Strategic Management Case Analysis
Kait Vinson 4/18/2011
STRATEGIC MANAGEMENT CASE ANALYSIS: APPLE INC.
SECTION ONE: CORE PROBLEMS & ISSUES In the transition from Apple Computers, Inc. to Apple Inc. over the past decade, the company has faced many problems with its strategy in regards to navigating the personal computer industry. Some of the initial problems included the fact that all of the company’s computer products ran on different operating systems. There was a lack of compatibility with IBM computers which garnered the majority of the market will into the 1990s. In addition, CEO Steve Jobs’ management style that dedicated company spending on Mac computers was a point of contention. All these initial problems ultimately caused Apple’s fall in market share from 11% in the 1980s to around 5% in the 1990s. In an effort to regain and obtain more market share, Jobs created the retail stores for Apple, including online and physical store locations. While Jobs’ vision to create an easier purchasing option in addition to a unique buying experience is clear in retrospect, it was not effectively communicated externally of the company. This caused discontent with Apple resellers who thought that Apple’s new retail stores were competing with their business, leading to a series of lawsuits eventually settled outside of court. The lack of solid connection between Apple Inc. and its resellers has proven to be a challenge for Apple, in addition to the diversification of its product lines. With the speed of the technology industry accelerating, Apple’s main strategic issue will be how to allocate its resources involving different product lines and reconciling those products with the unique buying experience Apple has created as a retailer.
SECTION TWO: SWOT ANALYSIS
Differentiation of product areas: Apple’s transition from a computer into a technology company has put the company in an advantageous position in that they can use various
technologies innovated across many product lines such as, the touch screen on the iPhone that has been adapted to the iPod and iPad. Innovation: Because Apple is positioned as a technology company, it can use its research and development resources to innovate new technology for many products simultaneously. This allows the company to quickly adapt technologies into new and improved products, thereby continually increasing technological advancements of product lines concurrently. Retailer sales strategies and methods: Apple’s dedication to retail sales has allowed the company to create a buying experience rather than simply a method by which to purchase their products. Customers come into the retail locations and visit the online store just to feel what it would be like to become an Apple product owner if they are not one already. This elevates the status of the brand and increases awareness, putting Apple in a unique position. CEO Steve Jobs’ leadership: Because Apple has been built and directed by Jobs, the company primarily follows his direction with little resistance despite any potential risks involved, such as in the case of the introduction of the retail stores. This has created a corporate structure and culture that allows Jobs to make decisions and alter the course of the company according to his strategic plans. Apple can thus quickly adapt to changes in technology and market needs.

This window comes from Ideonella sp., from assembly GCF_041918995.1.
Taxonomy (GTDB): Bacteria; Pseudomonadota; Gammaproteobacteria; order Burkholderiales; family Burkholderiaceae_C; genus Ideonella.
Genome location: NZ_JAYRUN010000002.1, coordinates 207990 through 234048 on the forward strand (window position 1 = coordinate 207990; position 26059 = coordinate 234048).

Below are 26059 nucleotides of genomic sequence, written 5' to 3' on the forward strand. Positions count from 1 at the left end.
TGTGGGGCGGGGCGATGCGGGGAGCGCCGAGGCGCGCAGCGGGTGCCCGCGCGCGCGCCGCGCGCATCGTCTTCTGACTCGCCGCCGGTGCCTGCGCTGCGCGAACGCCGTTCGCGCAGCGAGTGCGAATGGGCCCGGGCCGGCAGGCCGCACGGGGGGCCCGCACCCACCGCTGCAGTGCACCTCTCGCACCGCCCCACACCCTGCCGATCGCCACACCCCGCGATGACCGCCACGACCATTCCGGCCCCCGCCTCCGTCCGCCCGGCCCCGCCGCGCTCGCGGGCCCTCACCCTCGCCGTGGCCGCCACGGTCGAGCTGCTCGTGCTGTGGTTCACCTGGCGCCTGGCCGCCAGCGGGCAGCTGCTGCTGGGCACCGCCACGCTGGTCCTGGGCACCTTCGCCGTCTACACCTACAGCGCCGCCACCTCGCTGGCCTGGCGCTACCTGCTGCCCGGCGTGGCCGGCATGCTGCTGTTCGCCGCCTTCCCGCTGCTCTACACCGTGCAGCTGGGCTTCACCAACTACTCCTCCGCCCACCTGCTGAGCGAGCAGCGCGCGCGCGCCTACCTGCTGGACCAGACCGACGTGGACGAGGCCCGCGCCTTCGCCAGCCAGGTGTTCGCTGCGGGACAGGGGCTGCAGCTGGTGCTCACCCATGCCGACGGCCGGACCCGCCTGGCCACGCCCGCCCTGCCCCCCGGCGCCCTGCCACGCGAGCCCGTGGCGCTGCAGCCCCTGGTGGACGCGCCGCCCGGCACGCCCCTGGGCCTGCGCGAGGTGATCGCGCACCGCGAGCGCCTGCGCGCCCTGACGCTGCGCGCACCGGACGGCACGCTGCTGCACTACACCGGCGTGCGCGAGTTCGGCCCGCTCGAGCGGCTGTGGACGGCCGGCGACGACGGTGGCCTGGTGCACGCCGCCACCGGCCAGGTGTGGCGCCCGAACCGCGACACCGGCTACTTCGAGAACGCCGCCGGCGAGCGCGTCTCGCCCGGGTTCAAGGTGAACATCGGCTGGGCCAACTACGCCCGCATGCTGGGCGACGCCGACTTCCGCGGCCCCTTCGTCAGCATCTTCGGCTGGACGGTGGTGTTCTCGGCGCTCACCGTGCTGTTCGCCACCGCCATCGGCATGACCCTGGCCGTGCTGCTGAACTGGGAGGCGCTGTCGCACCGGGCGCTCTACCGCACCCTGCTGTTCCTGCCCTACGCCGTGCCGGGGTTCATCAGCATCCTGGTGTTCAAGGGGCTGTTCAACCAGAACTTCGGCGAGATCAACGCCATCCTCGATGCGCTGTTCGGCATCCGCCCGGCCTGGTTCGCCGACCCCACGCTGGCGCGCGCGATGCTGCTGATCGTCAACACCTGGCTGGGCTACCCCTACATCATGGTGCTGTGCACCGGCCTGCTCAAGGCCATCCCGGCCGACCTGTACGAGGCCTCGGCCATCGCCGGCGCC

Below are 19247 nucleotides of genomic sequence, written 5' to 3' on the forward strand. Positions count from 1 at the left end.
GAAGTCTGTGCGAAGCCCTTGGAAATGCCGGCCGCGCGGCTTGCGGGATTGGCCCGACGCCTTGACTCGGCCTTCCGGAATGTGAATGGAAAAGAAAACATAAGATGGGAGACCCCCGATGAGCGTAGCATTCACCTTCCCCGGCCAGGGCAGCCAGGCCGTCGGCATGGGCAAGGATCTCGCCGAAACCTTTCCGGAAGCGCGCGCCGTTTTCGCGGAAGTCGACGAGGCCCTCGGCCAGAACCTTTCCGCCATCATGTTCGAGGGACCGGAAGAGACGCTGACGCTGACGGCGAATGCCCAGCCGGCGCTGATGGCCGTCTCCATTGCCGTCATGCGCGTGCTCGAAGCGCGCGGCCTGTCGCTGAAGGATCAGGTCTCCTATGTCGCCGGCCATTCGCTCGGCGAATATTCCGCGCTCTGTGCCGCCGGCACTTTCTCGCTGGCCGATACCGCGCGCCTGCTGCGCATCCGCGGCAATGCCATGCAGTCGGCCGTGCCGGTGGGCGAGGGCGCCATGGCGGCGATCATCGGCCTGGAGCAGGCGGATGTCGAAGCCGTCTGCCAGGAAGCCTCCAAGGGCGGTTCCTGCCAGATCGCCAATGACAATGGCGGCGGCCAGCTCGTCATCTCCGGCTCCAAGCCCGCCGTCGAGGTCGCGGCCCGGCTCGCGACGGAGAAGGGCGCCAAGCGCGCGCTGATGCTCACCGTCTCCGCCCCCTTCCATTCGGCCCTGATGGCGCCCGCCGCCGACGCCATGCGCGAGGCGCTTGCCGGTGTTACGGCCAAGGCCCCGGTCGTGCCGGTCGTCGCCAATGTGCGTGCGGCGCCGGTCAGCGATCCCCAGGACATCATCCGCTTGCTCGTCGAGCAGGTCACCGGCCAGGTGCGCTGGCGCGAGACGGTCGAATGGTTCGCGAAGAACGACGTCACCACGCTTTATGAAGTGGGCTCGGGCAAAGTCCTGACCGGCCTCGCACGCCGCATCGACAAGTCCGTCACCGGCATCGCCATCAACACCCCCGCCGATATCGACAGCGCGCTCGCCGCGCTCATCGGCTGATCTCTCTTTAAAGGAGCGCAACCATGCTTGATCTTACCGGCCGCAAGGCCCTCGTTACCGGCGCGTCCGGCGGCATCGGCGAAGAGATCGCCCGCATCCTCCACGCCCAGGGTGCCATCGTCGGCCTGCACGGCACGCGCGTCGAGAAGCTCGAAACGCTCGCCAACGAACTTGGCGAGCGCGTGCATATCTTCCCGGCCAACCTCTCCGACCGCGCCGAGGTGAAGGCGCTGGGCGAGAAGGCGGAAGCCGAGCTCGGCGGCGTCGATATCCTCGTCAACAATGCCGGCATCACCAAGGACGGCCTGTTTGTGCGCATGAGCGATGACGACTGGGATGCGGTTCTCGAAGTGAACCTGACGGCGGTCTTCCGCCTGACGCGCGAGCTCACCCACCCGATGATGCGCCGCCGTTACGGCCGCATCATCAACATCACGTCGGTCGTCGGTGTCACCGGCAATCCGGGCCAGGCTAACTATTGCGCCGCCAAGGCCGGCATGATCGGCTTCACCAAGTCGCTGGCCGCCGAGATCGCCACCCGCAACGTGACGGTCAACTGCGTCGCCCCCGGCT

Connection with resellers: Despite the fact that Apple settled the cases concerning competition with its own resellers outside of court, it still seems to be somewhat of an issue. The experience Apple created for its customers in its online or physical retail stores is difficult to duplicate for a reseller especially when taking into consideration the reseller’s own brand image. The discontinuity can hurt both Apple and the reseller because customers may not receive the same treatment between the two options....